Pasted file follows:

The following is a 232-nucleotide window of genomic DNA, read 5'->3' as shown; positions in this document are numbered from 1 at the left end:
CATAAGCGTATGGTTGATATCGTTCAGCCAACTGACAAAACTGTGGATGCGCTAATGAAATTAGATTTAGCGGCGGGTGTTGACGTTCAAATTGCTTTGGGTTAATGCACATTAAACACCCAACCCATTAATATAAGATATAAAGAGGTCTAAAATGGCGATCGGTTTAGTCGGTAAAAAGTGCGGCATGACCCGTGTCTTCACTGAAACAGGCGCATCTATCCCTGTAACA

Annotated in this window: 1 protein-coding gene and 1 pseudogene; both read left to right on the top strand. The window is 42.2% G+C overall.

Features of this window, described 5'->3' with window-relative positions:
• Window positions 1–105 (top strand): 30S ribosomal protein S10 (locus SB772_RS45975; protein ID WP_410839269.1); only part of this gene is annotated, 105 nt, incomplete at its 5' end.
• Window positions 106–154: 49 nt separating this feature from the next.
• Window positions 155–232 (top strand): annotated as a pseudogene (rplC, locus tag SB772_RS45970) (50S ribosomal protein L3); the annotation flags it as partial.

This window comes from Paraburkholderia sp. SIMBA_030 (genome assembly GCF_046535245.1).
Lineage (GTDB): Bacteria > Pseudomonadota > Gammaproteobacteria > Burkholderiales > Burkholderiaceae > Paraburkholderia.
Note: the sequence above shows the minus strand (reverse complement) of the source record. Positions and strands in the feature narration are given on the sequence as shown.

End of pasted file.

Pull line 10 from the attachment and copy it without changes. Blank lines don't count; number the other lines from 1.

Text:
Note: the sequence above shows the minus strand (reverse complement) of the source record. Positions and strands in the feature narration are given on the sequence as shown.